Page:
Although fermented cabbage has been around in some form or another since ancient times – Roman author Pliny the Elder wrote of the stuff in the first century A.D. – modern methods for making sauerkraut were developed sometime between the 16th and 18th centuries. It’s primarily known as a German staple, but most other European countries use it in their traditional dishes. It’s pretty easy to understand why it was so popular: it keeps for a long time without refrigeration. Dutch, German, and English sailors found that the vitamin C-rich kraut prevented scurvy on the open seas, and the fact that it was salted and fermented made it ideal for long voyages without other preservation methods.
If you’re on a high-fat ketogenic diet and running on a fat-based metabolism, you need access to fat. Some of it comes from your own body, but not all. A good portion of your body’s fuel will come from dietary fat, or the fat you eat. Especially if you are eating more fat than you’re accustomed to, you need to be able to absorb and then digest the fat you eat and turn it into useable energy. If you aren’t digesting fats, you may be in for some discomfort.
What are the signs and symptoms of poor fat digestion?
A couple months ago, we explored many of the ways our gut bacteria affect us, focusing on the lesser known effects like anti-nutrient nullification, vitamin manufacture, and neurotransmitter production. Today, we’re going to discuss all of the ways (that we know) we can affect our gut bacteria. It turns out that the food we eat, the amount of sun we get, whether we eat organic or not, the supplements we take, and even the kind of nuts or chocolate we decide to eat – just to name a few factors – can change the composition and function of our gut microbiota for the good or for the bad. We may still have a lot to learn about this gut stuff, but the bulk of the evidence says that we do have the power (and responsibility if you care to be healthy) to affect the health of our gut microbiota.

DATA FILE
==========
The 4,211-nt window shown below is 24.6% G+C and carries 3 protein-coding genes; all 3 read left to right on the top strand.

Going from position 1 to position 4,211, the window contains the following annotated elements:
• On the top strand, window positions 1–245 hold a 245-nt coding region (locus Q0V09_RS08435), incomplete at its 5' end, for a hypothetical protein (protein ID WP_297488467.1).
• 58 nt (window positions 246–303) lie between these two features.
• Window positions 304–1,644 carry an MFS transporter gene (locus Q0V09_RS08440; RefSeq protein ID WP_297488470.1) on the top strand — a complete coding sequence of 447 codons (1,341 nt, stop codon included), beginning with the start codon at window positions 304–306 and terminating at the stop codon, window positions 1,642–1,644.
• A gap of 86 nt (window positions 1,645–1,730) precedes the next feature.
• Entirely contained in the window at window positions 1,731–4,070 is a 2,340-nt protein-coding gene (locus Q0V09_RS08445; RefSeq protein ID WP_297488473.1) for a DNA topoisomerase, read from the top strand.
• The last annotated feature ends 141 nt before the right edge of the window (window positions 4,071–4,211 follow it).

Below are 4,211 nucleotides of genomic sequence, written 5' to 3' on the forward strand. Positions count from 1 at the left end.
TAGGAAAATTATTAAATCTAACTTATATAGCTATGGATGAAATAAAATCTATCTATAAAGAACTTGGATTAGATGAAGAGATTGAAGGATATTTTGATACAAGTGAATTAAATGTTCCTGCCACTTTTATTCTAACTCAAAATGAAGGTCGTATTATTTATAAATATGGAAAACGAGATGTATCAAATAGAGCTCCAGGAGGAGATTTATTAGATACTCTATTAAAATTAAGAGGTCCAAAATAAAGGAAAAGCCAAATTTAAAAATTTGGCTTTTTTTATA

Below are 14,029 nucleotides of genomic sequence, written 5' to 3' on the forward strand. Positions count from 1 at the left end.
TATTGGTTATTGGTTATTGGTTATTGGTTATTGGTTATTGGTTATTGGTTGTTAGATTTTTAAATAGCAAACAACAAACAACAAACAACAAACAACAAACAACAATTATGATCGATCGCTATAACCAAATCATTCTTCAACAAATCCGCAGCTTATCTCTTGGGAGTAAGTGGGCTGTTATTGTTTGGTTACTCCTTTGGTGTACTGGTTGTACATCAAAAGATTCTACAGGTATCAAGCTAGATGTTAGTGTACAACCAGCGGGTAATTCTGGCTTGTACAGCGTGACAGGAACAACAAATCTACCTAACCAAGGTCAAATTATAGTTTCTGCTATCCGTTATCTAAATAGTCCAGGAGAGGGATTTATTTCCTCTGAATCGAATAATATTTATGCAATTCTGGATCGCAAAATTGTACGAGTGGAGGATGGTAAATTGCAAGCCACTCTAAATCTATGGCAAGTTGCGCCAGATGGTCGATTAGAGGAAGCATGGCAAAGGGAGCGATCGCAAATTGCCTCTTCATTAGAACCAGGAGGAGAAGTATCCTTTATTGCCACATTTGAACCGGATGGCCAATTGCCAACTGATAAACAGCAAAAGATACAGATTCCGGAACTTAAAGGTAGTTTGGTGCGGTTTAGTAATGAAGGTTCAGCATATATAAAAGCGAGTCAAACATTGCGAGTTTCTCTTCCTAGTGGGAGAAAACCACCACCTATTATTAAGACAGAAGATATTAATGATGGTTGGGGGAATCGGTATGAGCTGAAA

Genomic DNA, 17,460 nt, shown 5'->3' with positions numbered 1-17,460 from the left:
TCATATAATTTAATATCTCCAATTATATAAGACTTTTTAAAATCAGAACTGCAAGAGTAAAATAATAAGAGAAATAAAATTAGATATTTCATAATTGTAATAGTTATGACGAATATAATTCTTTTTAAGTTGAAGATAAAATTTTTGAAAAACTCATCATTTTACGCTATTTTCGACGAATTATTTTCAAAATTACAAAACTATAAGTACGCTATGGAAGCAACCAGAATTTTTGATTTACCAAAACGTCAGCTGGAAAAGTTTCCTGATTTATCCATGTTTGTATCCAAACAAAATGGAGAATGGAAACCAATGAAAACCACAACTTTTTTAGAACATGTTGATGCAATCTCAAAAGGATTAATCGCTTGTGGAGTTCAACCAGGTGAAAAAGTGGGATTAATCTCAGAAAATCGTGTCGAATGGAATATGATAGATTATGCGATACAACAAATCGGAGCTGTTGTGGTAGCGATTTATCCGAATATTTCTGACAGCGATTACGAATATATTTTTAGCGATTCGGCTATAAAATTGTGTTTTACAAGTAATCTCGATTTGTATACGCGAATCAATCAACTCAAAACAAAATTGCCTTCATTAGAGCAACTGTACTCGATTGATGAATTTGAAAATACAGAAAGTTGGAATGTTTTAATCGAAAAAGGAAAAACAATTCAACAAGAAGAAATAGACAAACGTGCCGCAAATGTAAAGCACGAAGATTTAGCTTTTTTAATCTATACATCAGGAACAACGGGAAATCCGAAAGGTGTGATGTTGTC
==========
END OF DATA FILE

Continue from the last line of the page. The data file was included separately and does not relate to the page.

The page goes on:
Here are 16 things to do, eat, avoid, and/or heed:
If you’re a regular Mark’s Daily Apple reader, you probably have at least a generally accurate if somewhat vague notion of the important functions performed by our gut bacteria. They’re a “big part” of our immune systems. They “improve digestion” and “eat the fibers and resistant starches” that our host enzymes cannot digest. Yeah, gut bacteria are hot right now. Everyone’s talking about them. And, since our host cells are famously outnumbered by our gut bacteria, 10 to 1, we need to be apprised of all that they do.
We don’t know everything yet – and we probably never will – but here are some of the most interesting and unexpected functions of our gut bacteria: